9. @gmills Steve has a Fingerpicking Hymns book that I believe he sells in his online store. I picked one up at the last Gathering. It has about 15 hymns in it that are geared toward beginner/intermediate. I’m still very much a novice when it comes to fingerstyle and I’ve been able to work through several of these hymns.
  10. Wonderful story @Eduardo I have learned that quid pro quo often applies in our search for that perfect tone. My problem is that I live very close to Nashville. So every time we are there (pre-Covid anyway) I would stop in at Gruhn Guitars, or Carter Vintage Guitars or one of the local Guitar Center stores. My wife would never complain (she plays the violin and piano). But she would insist that we also stop at one of the Nashville violin stores as well! So my trips to Nashville can get very expensive!
  11. I think a lot of folks would say that a 6 string steel string acoustic is probably the most versatile. But as @DonMerlin suggested, this will depend on the style of music you want to play. I have heard Steve say that if he was on a desert island, he would want his nylon string classical. I think most would agree that regardless of the type of guitar you choose, be sure to have a good setup done by a reliable guitar tech so that it is enjoyable to play. Good luck on your journey!
  12. Happy Birthday Gene!   

    1. Gene C

      Gene C

      Thank You William, it sure got rainy after the snow and ice. Successfully got the first vaccination against the Wuhan China Covid-19 virus last week. I thank God I have have no issues with that mess. 

      Went ahead and paid up on the GuitarGathering for July and I am really looking forward to seeing all the attendees, playing, learning, and all that goes with it. So much to learn packed into those 3 days.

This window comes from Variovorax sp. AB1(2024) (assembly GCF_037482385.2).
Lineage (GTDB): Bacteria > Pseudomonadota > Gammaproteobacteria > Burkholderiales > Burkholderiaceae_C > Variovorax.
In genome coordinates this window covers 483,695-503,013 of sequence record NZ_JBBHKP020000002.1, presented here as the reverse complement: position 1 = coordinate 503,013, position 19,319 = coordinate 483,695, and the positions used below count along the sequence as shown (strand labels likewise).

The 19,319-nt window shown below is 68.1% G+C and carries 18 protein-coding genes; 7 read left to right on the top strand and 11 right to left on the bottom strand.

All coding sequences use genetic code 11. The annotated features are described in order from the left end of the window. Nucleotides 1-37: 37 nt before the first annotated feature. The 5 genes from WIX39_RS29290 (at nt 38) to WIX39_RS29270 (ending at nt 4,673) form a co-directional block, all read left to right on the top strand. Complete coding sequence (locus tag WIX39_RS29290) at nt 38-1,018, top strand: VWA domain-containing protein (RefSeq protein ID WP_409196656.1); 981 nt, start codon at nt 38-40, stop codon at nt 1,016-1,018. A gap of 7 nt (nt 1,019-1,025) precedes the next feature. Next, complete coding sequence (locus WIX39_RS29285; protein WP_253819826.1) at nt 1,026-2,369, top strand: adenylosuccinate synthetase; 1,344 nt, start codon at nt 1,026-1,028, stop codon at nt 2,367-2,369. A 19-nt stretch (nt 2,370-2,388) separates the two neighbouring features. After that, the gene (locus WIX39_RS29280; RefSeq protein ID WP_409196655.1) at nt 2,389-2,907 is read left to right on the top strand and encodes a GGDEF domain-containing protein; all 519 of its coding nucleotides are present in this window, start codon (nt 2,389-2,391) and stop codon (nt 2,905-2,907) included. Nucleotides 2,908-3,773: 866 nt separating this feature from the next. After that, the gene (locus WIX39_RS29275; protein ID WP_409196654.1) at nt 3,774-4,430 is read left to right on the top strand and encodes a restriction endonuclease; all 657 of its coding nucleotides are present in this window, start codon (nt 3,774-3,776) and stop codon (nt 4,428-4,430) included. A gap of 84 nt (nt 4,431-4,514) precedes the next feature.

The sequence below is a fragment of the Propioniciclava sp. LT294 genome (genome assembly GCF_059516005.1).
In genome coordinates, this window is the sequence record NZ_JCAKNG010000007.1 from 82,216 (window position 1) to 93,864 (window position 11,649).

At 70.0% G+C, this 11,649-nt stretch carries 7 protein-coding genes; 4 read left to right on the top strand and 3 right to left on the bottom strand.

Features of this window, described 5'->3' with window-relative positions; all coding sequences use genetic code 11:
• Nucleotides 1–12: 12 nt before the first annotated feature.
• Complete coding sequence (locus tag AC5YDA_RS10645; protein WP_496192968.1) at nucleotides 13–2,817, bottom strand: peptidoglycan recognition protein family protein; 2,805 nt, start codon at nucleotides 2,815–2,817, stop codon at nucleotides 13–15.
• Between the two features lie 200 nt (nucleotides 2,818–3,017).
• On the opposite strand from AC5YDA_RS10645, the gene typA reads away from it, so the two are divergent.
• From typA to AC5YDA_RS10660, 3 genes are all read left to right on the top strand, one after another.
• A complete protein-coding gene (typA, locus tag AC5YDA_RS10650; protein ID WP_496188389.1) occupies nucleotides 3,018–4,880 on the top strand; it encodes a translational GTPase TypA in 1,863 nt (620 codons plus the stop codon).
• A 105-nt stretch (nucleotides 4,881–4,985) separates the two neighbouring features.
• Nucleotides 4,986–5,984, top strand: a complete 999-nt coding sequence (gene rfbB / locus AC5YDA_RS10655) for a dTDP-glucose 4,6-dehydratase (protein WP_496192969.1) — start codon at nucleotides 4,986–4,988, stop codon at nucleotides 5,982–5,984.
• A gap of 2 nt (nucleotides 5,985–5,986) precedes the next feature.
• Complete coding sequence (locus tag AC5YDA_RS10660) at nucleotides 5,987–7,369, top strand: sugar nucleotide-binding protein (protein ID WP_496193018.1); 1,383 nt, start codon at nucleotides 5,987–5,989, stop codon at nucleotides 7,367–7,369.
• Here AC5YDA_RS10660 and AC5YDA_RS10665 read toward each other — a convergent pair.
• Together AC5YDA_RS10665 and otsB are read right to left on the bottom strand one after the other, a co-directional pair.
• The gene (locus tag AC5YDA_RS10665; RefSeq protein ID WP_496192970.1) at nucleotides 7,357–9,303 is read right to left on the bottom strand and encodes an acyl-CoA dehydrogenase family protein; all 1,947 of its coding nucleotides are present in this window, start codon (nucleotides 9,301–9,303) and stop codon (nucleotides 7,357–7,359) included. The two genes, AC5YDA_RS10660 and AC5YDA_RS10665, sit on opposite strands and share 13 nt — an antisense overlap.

Always good to hear from you, keep up with your practice routine and guitar learning. 

      Gene Callebs, London KY 

    2. William Nelson

      William Nelson

      Looking forward to seeing you Gene.   I'm still paid up from last year.   Still waiting on my turn for the vaccine, but I'm in the next group.   In the meantime, still working my way through the Fingerstyle course.

    3. Gene C

      Gene C

      See you in the Q&A tonight, Blue Skies here today. Heard some ELO too..

  13. A 12 string has been on my list for a while now. Since I came of age in the 70's, a lot of my favorite music was done on a 12 string. Interesting to hear how Doyle Dykes strings his 12 strings with the top 2 strings reversed, with the lowest bass string on top of the octave string. This suits his thumbpick style. I've also heard other players removing the E and A octave strings so they get more bass ringing out. I tend to like the chimey 12 string sound though.
  14. @Adam429 I think Steve would tell you it is certainly not impossible! It is definitely a journey one step at a time. Don't rush. Start slowly and get the basic techniques correctly under your fingers. The speed will come. How long it takes to get to 160 bpm would depend on the individual I suppose. I know I'm not there yet but I'm definitely better than before I started!
  15. @Adam429 Honestly it's been a while since I reviewed these exercises. You've reminded me that I could stand a refresher! When you ask about timing, are you talking about the musical timing? 4/4, 3/4, etc? I think he approaches those exercises as if you are playing individual quarter notes. The first video that shows you the exercises is meant to just introduce you to the basic patterns he will be using throughout the series. In the subsequent videos Steve uses these same basic exercises at different points on the neck and at increasing speed to help you gradually build up your